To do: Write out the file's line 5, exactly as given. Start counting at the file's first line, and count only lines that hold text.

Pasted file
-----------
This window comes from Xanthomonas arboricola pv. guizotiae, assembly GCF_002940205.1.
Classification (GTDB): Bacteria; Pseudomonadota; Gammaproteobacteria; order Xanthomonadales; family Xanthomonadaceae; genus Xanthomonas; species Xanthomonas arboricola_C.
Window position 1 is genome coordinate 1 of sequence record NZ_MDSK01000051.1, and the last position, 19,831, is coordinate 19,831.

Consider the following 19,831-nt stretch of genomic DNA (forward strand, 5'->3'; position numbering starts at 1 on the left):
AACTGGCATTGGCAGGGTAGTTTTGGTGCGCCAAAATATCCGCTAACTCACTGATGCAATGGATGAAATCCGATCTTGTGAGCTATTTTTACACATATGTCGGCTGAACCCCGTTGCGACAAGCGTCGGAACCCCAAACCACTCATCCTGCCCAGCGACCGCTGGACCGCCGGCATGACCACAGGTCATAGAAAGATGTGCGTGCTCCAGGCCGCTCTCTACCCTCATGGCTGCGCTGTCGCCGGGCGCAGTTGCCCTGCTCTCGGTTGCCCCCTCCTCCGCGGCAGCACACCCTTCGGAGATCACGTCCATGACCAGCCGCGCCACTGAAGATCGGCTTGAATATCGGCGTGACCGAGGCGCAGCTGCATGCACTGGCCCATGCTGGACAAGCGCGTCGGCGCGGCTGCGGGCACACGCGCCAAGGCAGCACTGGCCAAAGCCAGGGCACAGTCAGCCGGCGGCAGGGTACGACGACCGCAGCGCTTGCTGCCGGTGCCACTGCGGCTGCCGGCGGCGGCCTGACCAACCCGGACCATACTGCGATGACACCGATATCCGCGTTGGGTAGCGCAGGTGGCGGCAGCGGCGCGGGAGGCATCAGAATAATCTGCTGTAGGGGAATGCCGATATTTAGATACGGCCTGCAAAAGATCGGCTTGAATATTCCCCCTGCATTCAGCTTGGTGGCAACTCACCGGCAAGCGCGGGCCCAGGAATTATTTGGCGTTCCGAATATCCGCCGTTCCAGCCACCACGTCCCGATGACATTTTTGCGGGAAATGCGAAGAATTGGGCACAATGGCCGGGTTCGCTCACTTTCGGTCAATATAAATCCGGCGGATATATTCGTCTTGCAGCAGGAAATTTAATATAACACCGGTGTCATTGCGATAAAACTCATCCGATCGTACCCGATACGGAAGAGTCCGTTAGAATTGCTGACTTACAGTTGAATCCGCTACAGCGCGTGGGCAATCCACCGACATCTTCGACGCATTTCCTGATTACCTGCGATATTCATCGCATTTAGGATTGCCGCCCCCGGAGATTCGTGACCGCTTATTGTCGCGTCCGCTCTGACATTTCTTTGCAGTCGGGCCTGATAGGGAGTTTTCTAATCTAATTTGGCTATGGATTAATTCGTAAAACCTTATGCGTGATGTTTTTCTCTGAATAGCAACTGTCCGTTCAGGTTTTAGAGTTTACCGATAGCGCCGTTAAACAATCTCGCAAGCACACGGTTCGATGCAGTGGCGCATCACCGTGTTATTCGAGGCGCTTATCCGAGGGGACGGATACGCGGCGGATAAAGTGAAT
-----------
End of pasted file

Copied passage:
AACTGGCATTGGCAGGGTAGTTTTGGTGCGCCAAAATATCCGCTAACTCACTGATGCAATGGATGAAATCCGATCTTGTGAGCTATTTTTACACATATGTCGGCTGAACCCCGTTGCGACAAGCGTCGGAACCCCAAACCACTCATCCTGCCCAGCGACCGCTGGACCGCCGGCATGACCACAGGTCATAGAAAGATGTGCGTGCTCCAGGCCGCTCTCTACCCTCATGGCTGCGCTGTCGCCGGGCGCAGTTGCCCTGCTCTCGGTTGCCCCCTCCTCCGCGGCAGCACACCCTTCGGAGATCACGTCCATGACCAGCCGCGCCACTGAAGATCGGCTTGAATATCGGCGTGACCGAGGCGCAGCTGCATGCACTGGCCCATGCTGGACAAGCGCGTCGGCGCGGCTGCGGGCACACGCGCCAAGGCAGCACTGGCCAAAGCCAGGGCACAGTCAGCCGGCGGCAGGGTACGACGACCGCAGCGCTTGCTGCCGGTGCCACTGCGGCTGCCGGCGGCGGCCTGACCAACCCGGACCATACTGCGATGACACCGATATCCGCGTTGGGTAGCGCAGGTGGCGGCAGCGGCGCGGGAGGCATCAGAATAATCTGCTGTAGGGGAATGCCGATATTTAGATACGGCCTGCAAAAGATCGGCTTGAATATTCCCCCTGCATTCAGCTTGGTGGCAACTCACCGGCAAGCGCGGGCCCAGGAATTATTTGGCGTTCCGAATATCCGCCGTTCCAGCCACCACGTCCCGATGACATTTTTGCGGGAAATGCGAAGAATTGGGCACAATGGCCGGGTTCGCTCACTTTCGGTCAATATAAATCCGGCGGATATATTCGTCTTGCAGCAGGAAATTTAATATAACACCGGTGTCATTGCGATAAAACTCATCCGATCGTACCCGATACGGAAGAGTCCGTTAGAATTGCTGACTTACAGTTGAATCCGCTACAGCGCGTGGGCAATCCACCGACATCTTCGACGCATTTCCTGATTACCTGCGATATTCATCGCATTTAGGATTGCCGCCCCCGGAGATTCGTGACCGCTTATTGTCGCGTCCGCTCTGACATTTCTTTGCAGTCGGGCCTGATAGGGAGTTTTCTAATCTAATTTGGCTATGGATTAATTCGTAAAACCTTATGCGTGATGTTTTTCTCTGAATAGCAACTGTCCGTTCAGGTTTTAGAGTTTACCGATAGCGCCGTTAAACAATCTCGCAAGCACACGGTTCGATGCAGTGGCGCATCACCGTGTTATTCGAGGCGCTTATCCGAGGGGACGGATACGCGGCGGATAAAGTGAAT